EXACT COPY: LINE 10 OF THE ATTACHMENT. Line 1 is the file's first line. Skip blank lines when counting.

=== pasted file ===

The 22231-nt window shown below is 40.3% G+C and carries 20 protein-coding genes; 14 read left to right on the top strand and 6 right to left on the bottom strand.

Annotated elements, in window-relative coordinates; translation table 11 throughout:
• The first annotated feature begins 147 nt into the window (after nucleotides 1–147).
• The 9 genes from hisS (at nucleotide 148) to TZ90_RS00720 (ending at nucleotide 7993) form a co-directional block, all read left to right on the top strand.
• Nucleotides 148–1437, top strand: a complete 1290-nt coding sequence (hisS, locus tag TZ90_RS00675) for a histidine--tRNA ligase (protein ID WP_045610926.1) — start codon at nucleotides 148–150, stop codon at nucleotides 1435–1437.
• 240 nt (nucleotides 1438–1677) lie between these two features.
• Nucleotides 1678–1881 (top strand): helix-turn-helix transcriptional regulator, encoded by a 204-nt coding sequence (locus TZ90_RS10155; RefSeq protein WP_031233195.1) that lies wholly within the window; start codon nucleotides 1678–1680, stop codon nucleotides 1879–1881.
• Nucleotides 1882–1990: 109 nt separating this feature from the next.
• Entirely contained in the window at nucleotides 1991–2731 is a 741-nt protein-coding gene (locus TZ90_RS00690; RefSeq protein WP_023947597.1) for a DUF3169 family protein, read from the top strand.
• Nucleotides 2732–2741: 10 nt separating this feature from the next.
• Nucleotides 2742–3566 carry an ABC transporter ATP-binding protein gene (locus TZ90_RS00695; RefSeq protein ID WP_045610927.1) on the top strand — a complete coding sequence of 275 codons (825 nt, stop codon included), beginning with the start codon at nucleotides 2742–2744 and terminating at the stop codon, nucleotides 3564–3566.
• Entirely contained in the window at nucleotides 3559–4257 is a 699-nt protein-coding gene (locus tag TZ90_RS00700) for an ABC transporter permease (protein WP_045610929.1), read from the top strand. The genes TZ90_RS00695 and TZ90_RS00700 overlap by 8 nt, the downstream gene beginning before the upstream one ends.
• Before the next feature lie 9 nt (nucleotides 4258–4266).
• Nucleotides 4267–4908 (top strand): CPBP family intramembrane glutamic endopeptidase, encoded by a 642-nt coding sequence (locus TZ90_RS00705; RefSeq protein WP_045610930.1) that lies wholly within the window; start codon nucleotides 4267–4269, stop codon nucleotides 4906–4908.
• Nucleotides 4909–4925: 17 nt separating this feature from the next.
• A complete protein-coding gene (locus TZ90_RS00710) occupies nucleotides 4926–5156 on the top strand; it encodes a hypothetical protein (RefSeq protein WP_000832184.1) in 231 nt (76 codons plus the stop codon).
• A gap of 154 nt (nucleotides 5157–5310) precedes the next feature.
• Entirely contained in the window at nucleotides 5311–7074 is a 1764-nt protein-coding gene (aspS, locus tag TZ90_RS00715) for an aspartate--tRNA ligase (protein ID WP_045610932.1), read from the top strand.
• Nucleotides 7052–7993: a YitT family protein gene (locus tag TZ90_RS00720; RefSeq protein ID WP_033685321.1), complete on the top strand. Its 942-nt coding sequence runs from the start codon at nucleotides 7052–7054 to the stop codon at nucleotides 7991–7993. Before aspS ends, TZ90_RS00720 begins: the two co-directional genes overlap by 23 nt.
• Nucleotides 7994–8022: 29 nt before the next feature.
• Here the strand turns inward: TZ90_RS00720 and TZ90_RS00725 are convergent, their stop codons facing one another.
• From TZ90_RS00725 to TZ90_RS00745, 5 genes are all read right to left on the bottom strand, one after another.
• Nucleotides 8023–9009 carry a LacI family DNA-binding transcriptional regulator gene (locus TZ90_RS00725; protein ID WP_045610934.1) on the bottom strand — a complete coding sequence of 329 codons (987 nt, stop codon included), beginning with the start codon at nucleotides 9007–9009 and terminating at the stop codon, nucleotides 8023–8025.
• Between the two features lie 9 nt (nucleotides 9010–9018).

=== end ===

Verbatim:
• Nucleotides 2732–2741: 10 nt separating this feature from the next.